Cavalrymen were armed with sabres, again often crude copies of the U.S.-issue cavalry sabres, pistols and carbines. The pistols were generally Confederate-made copies of the Colt 0 36-calibre,

aiming, reaching for a cartridge, and biting off the paper

1st Florida CavalryHelmets For Level Hazmat

1 Private, 23rd Virginia Regiment, 1861

2 Cannoneer, Richmond Howitzers, 1861

3 Private, 1st Virginia Cavalry, 1861

First Florida Confederate Cavalry

CAVALRY

Ist Cavalry

First Lieutenant, ist Texas Regiment, 1862 Private, ist Florida Cavalry, 1862 Sergeant, 3rd South Carolina Regiment, 1862

1 Musician, 5th North Carolina Cavalry, 1862

2 Captain, Washington Artillery, 1862

3 Private, 8th Louisiana Regiment, 1862

Cavalry Musician

1 Musician, 5th North Carolina Cavalry, 1862

2 Captain, Washington Artillery, 1862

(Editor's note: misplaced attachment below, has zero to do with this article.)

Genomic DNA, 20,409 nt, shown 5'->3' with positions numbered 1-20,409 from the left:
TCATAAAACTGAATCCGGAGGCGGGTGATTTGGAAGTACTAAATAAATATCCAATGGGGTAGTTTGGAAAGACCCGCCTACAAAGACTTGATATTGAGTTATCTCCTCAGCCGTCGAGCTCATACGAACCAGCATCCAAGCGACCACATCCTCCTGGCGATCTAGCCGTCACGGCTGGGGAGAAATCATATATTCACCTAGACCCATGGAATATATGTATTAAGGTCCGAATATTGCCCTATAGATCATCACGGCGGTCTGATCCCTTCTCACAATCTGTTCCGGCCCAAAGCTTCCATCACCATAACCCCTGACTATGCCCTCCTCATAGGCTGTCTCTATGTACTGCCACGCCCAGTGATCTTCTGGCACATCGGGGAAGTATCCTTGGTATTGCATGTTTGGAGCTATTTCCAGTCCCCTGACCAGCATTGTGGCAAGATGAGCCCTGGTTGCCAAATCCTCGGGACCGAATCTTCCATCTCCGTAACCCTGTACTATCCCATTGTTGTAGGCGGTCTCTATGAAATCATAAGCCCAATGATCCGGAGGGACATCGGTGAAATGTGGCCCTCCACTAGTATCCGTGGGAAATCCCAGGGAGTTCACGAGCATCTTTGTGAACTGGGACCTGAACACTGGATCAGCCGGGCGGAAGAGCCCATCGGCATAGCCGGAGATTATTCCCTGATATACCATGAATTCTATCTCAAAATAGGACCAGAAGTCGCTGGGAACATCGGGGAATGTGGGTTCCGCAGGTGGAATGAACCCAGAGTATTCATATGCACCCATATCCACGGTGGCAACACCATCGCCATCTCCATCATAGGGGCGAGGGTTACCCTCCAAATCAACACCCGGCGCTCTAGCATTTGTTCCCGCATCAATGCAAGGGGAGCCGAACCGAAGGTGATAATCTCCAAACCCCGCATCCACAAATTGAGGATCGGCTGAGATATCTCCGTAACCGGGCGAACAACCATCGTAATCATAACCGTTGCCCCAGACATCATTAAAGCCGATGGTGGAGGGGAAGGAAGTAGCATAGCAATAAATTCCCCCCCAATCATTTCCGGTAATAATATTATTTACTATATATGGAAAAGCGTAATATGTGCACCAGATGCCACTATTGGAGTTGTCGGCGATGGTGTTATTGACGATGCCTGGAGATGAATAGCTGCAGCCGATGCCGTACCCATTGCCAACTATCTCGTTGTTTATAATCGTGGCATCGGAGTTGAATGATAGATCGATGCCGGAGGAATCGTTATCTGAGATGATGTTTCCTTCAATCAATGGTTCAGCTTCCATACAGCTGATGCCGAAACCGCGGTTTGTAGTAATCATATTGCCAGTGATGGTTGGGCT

3 Private, 8th Louisiana Regiment, 1862

Military And WeaponsLouisiana Regiment UniformNorman Rockwell Men Trumpet1st Florida Cavalry

six-shot revolver. Most of them were made with brass frames, instead of iron, and other cheaper materials were used where possible. They were, none the less, well-made weapons. Many cavalrymen carried two revolvers, if possible. Colonel Mosby's cavalrymen carried two revolvers on their waist-belts and two more in saddle holsters, with no sabres at all.

Men bringing weapons from home, instead of carbines, brought shotguns, and an amazing number of these saw use throughout the war. These were good enough for man-to-man engagements, but in a general mix-up the scattering shot was apt to hit friend and foe alike. Therefore, single-shot carbines were preferred.